From now until at least the midterm elections in November, we’ll be featuring essays from powerful cultural voices alongside one simple thing, chosen by the author, that you can do to take action against the paralyzing apoplexy of the daily news. Maybe it’ll be an organization that deserves your donation; maybe it’ll be an issue that deserves greater awareness. Whatever it is, our aim is to remind you, and ourselves, of the big and small things we can do to work toward justice and change.

- - -

Testimony of the Senses
by Jonathan Lethem

I come (partly) from a large Midwestern family. My uncle Walt, my father’s eldest brother, was a lawyer, and an executive of a major oil corporation. He lived in the Chicago suburbs and was a big, hale, jocular fellow. When I visited he wanted to take me to a Cubs game and I wanted to go to a White Sox game instead (because they’d traded for my boyhood hero, Tom Seaver). He thought I was crazy, but he took me to a White Sox game. Later, when he’d retired, he showed me the splendor of the golf courses and water features of his expensive retirement village in Bella Vista, Arkansas by driving me around in his gigantic plush Oldsmobile with a tumbler full of good scotch in plain sight in the cupholder between us.

Walt and his wife raised three remarkable children, one of whom helped found a famous intentional community on hundreds of acres in rural Indiana, another of whom married an Egyptian political scientist and has spent her life in Cairo, working in international development and on issues of population. While I’ve never confronted them with this directly, I can only imagine how starkly my cousins must have differed from their father in their political views. If Walt had lived long enough for me to have a political talk with him, and if I’d had the courage to be even halfway candid as to my own beliefs, it would have been an awfully uncomfortable, even disarranging talk.

Yet Walt generated a field of gentleness and care from deep in his person. I, in turn, loved and trusted him innately, by means of animal senses located deep in my body. This is a conundrum worthy of long consideration, longer than my occasion here. I don’t claim it as unique. Millions of people face it on a regular basis, at much closer proximity, in their own families. What I’m interested in here just now is the somatic sense of Walt’s goodness, his aura of love. I’m interested in this because I want to specify its utter and absolute opposite.

We’re meant not to judge people by their outsides, by their appearances and vibes and auras. Yet we do it all the time. What’s treacherous about doing so is its categorical use, its tendency to mix with the treacherous and unstable facts of difference and otherness. Social scientists, with strong methodologies, have shown us how in matters we believe have to do with individual judgment we’re instead under the sway of categorical or ideological bias, and of xenophobic fear — with disastrous results for our societies.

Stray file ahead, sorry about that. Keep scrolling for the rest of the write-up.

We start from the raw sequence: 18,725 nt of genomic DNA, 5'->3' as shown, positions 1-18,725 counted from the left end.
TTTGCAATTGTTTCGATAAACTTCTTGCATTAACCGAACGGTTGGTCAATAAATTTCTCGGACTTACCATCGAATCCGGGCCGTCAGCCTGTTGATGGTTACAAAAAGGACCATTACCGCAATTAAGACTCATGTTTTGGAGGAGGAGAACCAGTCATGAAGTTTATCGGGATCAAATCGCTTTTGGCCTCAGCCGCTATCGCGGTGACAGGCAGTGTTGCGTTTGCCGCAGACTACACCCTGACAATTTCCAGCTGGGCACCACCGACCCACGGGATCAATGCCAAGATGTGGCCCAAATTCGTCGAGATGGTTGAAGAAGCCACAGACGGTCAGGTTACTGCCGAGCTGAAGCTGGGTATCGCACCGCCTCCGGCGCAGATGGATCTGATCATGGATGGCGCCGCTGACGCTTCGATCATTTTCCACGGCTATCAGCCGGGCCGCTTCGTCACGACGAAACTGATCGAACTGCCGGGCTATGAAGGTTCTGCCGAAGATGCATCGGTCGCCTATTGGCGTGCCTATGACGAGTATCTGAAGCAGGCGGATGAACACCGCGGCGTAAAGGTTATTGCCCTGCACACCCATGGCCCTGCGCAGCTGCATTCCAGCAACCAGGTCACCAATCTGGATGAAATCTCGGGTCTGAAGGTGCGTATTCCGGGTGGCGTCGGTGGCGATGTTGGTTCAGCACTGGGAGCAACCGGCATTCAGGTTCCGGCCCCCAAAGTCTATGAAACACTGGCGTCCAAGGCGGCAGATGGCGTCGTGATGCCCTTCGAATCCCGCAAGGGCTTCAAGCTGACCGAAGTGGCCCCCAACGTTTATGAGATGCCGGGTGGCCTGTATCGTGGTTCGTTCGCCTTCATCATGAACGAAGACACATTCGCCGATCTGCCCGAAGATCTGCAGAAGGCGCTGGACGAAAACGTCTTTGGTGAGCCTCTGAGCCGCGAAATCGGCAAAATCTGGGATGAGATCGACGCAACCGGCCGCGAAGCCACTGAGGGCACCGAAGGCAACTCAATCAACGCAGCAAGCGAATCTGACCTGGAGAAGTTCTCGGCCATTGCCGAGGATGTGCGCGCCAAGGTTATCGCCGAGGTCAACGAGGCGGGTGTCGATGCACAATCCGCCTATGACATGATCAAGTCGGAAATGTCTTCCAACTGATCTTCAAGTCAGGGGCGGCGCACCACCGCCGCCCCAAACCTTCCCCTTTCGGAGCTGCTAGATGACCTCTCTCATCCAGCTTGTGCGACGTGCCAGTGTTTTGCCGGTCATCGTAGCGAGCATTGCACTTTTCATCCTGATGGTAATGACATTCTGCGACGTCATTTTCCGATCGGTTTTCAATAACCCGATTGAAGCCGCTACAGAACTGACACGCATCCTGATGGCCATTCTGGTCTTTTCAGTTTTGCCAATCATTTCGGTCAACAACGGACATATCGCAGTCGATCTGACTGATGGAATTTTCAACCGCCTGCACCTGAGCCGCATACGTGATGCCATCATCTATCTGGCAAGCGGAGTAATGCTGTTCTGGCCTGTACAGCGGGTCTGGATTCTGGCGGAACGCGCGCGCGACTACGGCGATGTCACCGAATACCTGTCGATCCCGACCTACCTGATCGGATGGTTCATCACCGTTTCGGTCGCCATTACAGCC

Still, today, I choose to rely on the testimony of my body and senses. I’m, after all, one outer borough–raised New York white male of relative privilege (I here use privilege in the wide historical view — nobody left me $14 million!) contemplating a person more similar to me than different in his basic outlines. I want to report my somatic fight-or-flight revulsion of Donald Trump, accumulated over four decades of witnessing his career amid his fellow humans. What my childhood senses told me about Uncle Walt, they’ve informed me in reverse here.

My senses tell me Donald Trump is a creature of rage and vengeance, awash with unreconciled lizard-brain reactivity, and who therefore radiates a message to my own lizard brain: danger, pity, wariness. If he weren’t a famous man, if I only knew him because we happened to walk our dogs on the same sidewalk (and if you find it hard to imagine Donald Trump doing that, let your resistance to the image inform your judgment), I’d quietly advise the neighborhood kids to stay away from him and his house. I’d no more trust him with a nephew than I’d trust him with a kitten, let alone a fragile, deeply flawed but still urgent historical experiment in mass collective freedom and diversity.

“Three things in human life are important,” said Henry James: “the first is to be kind; the second is to be kind; and the third is to be kind.”

- - -

Take action today:

Support the White Helmets, Syria’s volunteer civil defense force.

- - -

Jonathan Lethem is a novelist and short story writer. His eleventh novel, The Feral Detective, will be published this fall.